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l'angelo mysterioso

Newcastle United- to be renamed

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Allam has certainly saved Hull Tigers, of that there is no doubt.

 

However, his absolute arrogance of, whatever decision I make is the right one and if you lot don't like it then you're obviously wrong, is quite breathtaking.

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Madness.

 

I know "Tigers" isn't exactly unknown in English sports, just think Castleford or Leicester but it just sounds daft next to all the City, United, Town, Rangers, Rovers etc monikers. It's like turning up in jeans and a leather jacket to a function where everyone else is wearing a suit.

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What's wrong with having a name that goes against the grain anyway? Not every football club has a regular nickname. Hotspur, Albion and Academicals are some that come to mind.

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I think the danger here is, that once name changes are pushed through and become 'de rigeur', some owners will soon be incorporating sponsors into the clubs official title. Its been happening with ground names for some time now, and that would be the next logical step for owners who perhaps aren't quite in synch with the importance of tradition to a lot of fans.

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that is already the case: PSV Eindhoven, Vauxhall Motors FC, Bayer Leverkusen, Red Bull Salzburg.......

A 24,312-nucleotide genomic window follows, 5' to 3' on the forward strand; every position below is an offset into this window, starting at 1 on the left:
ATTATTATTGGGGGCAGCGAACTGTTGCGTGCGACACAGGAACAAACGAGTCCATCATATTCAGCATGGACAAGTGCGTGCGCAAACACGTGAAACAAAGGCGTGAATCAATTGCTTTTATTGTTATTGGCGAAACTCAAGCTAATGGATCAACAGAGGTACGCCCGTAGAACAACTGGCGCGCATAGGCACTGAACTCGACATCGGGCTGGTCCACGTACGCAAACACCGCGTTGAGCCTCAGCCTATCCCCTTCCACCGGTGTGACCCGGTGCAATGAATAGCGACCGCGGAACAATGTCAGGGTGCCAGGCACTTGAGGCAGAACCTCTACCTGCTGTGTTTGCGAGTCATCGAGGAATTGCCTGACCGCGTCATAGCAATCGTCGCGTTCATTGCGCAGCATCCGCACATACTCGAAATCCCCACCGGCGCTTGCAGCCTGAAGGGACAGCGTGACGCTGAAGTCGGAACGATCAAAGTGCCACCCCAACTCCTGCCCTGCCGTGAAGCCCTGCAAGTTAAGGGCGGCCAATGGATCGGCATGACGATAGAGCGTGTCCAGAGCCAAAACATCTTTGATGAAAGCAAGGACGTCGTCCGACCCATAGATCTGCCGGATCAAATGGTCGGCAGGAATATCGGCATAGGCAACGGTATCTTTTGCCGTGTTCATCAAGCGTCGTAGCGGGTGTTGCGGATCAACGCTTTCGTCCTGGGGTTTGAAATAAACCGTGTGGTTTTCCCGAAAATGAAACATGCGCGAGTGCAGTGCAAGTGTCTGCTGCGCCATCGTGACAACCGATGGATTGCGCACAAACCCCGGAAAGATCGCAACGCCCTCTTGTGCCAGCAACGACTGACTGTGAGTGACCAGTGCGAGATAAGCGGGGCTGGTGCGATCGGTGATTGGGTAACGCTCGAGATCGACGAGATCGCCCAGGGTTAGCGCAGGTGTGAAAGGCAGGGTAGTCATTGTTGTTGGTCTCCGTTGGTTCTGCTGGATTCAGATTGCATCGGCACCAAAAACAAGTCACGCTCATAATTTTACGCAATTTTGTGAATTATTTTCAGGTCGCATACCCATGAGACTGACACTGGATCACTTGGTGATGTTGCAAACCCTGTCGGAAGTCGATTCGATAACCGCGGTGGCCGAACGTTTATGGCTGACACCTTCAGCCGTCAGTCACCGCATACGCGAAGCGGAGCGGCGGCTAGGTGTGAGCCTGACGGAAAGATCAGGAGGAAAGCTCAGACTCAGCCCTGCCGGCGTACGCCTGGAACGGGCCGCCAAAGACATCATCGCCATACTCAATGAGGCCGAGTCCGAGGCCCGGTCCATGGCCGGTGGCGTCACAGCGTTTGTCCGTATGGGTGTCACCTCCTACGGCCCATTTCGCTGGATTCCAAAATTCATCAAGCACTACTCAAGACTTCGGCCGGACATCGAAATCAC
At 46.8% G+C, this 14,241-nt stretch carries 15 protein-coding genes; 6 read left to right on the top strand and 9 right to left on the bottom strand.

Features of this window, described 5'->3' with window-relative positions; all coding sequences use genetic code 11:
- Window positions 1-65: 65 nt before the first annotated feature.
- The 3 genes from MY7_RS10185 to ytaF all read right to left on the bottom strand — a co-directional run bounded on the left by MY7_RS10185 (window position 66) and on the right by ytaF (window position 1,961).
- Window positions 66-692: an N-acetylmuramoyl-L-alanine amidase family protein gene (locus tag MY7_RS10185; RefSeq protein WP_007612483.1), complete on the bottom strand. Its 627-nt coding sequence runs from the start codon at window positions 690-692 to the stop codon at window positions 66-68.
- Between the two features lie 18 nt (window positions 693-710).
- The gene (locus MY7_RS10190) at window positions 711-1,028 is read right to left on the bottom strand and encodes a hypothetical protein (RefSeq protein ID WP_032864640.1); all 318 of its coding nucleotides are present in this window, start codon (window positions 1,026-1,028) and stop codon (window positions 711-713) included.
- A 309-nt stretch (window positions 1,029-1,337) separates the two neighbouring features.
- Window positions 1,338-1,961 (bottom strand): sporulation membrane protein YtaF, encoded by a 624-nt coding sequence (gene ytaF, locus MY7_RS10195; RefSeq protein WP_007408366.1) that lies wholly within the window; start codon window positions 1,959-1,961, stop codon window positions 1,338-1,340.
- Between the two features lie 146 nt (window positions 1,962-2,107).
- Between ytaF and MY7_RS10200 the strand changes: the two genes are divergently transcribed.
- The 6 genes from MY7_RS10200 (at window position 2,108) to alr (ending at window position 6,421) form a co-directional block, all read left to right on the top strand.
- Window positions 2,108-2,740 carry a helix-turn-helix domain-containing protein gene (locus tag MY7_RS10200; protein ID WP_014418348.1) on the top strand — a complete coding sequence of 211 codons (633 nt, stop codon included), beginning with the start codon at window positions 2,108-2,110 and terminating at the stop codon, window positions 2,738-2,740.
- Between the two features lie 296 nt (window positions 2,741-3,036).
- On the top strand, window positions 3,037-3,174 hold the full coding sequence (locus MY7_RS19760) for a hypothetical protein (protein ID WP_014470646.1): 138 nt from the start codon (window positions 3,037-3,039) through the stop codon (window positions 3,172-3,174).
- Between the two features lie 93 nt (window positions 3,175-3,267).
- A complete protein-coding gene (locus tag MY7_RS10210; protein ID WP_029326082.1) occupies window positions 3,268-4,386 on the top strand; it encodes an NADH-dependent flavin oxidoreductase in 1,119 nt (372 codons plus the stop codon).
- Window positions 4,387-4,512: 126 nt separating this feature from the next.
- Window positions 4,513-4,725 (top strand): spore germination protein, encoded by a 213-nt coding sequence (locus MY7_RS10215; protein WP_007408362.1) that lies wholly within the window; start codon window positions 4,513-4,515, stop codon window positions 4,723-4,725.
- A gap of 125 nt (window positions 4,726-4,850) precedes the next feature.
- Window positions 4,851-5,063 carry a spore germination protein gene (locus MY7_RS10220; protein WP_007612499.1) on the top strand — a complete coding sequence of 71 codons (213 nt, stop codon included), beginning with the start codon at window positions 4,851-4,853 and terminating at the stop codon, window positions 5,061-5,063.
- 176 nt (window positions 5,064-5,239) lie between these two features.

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IIRC the Wednesday bit in Sheffield refers to the fact that the team was comprised of shop workers

who had Wednesday afternoons free. Hardly a sensible name if you want to argue about it.

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IIRC the Wednesday bit in Sheffield refers to the fact that the team was comprised of shop workers

who had Wednesday afternoons free. Hardly a sensible name if you want to argue about it.

It was even less sensible back in the day when they were called simply "Wednesday".

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What's wrong with having a name that goes against the grain anyway? Not every football club has a regular nickname. Hotspur, Albion and Academicals are some that come to mind.

Those are all the historical names of the team. AFAIK they were always called that.

 

With Allam, he is arguing that the decision is a business one and no-one has the right to question him (he even said that). He said that it makes the club more marketable; this would appear not to be the case in Hull but more than likely he means more marketable in Malaysia.

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Those are all the historical names of the team. AFAIK they were always called that.